Why being Number One Matters.

Several months ago, I was speaking in Portland, Maine. I flew in the evening before the event, would do the presentation in the morning and be flying back by the afternoon. So I only had one night in Portland. And if you are in Maine for only one night, there is only one thing you want for dinner. Lobster. So what would you ask the front desk agent for your only dinner in Portland, Maine? Just like you, I asked “Where is the best place for lobster?” Not “Where is the second or third best place?” Not “Give me any old place.” “Where is the best place?”

I never met that agent before and most likely will never meet her again, but I will take her recommendation over any of the ads in the local dining guide. Or I’ll use Yelp, UrbanSpoon or OpenTable and check out which restaurant has the highest ratings. Why? We trust their opinion over advertising. Word of mouth advertising, whether in person or on-line, will trump print, TV or radio ads every time.

Some may make a buying decision based on price. They want something that is the least expensive. But if price is not the driver, then people want to buy the best. If you saw a sign on a new salon that read “The cheapest hair coloring in town” would you go in? No, because you equate price with quality. But even in the case of a lobster dinner in Maine, it is not about the product. Maine lobster is great lobster but many restaurants offer it in Maine. Even in your business, your competitors, if they really wanted to, could replicate or create a similar product. So if it not about the product, then it is all about service. Wolfgang Puck, the celebrity chef says “If I go to a restaurant and the food is okay, but the service is great, then I’ll go back. If the food is great but the people aren’t, I won’t go back  – and I’m in the cooking profession.”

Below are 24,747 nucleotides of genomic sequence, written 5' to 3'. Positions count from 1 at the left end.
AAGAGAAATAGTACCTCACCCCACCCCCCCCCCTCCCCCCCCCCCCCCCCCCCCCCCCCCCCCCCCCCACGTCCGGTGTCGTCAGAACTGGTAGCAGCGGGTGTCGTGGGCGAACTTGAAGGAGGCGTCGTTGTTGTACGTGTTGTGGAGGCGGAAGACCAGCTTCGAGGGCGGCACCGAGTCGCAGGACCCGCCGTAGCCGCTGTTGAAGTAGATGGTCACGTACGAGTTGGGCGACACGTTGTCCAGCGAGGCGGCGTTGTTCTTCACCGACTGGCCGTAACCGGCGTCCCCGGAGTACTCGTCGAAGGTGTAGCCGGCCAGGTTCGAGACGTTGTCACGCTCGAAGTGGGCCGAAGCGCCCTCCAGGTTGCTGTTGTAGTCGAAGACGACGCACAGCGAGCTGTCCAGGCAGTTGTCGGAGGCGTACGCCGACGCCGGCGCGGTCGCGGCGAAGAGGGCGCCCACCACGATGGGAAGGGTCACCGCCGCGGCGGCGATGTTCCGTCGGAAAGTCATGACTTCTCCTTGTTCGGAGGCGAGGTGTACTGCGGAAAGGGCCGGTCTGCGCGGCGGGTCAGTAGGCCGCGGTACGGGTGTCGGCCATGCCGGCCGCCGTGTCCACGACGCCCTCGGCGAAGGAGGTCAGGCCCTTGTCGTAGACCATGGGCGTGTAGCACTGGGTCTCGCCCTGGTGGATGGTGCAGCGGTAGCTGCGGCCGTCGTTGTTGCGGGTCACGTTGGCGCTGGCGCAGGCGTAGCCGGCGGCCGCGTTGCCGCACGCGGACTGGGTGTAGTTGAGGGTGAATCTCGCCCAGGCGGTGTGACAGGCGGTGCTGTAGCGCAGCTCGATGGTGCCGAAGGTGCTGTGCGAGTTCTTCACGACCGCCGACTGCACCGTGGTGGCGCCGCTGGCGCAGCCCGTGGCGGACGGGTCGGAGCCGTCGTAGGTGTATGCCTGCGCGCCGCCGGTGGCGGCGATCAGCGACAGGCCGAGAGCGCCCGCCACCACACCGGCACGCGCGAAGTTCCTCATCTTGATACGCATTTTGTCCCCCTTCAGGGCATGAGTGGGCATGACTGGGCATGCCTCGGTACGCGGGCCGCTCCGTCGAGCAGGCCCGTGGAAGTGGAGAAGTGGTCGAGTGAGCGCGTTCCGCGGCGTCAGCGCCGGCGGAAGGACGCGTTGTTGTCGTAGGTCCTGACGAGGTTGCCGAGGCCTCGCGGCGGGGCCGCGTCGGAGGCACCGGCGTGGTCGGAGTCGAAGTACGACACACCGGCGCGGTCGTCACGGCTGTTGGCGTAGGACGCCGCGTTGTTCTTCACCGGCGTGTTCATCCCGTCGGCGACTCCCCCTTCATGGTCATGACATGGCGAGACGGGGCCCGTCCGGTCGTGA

So how do you create a service experience that drives someone to give you a great testimonial or rave review? Your service simply must be the best for each customer. Remember, nobody raves about average. So if your service is not the best in the minds of your past customers, you don’t even get mentioned. Ultimately if you are not the best, if you’re not Number One, you lose. You may survive, but you won’t be building market share.


4 Comments

Filed under Customer Service, Marketing

4 responses to “Why being Number One Matters.

  1. Brittney Epstein

    I was just in Portland, Maine, I could have told you the best place to go! So the question is where did you end up going and did you like it? Even though Maine lobster is the best, everyone serves it differently. Best place to eat lobster in Maine is at Reds Eats in Wiscasset, ME.

    • I had a very enjoyable lobster dinner at the Weathervane Seafood Restaurant in Portland. I’ll be sure to try out Red’s Eats for one of their lobster rolls. Thanks for the recommendation.

      • Mana Pua

        Billy, the Weathervane was what came to mind while reading your blog above. I’m from Northern New England and the Weathervane offers the complete Maine seafood experience. Quality,ambience, and an honest attempt at service. Good choice. Did you feed the seagulls outside?

      • Didn’t get a chance to feed the seagulls. It was very late that night and I was gone by the next morning heading up to Sugarloaf where I gave my presentation. I’ll need to get back there to take in more of the sights.

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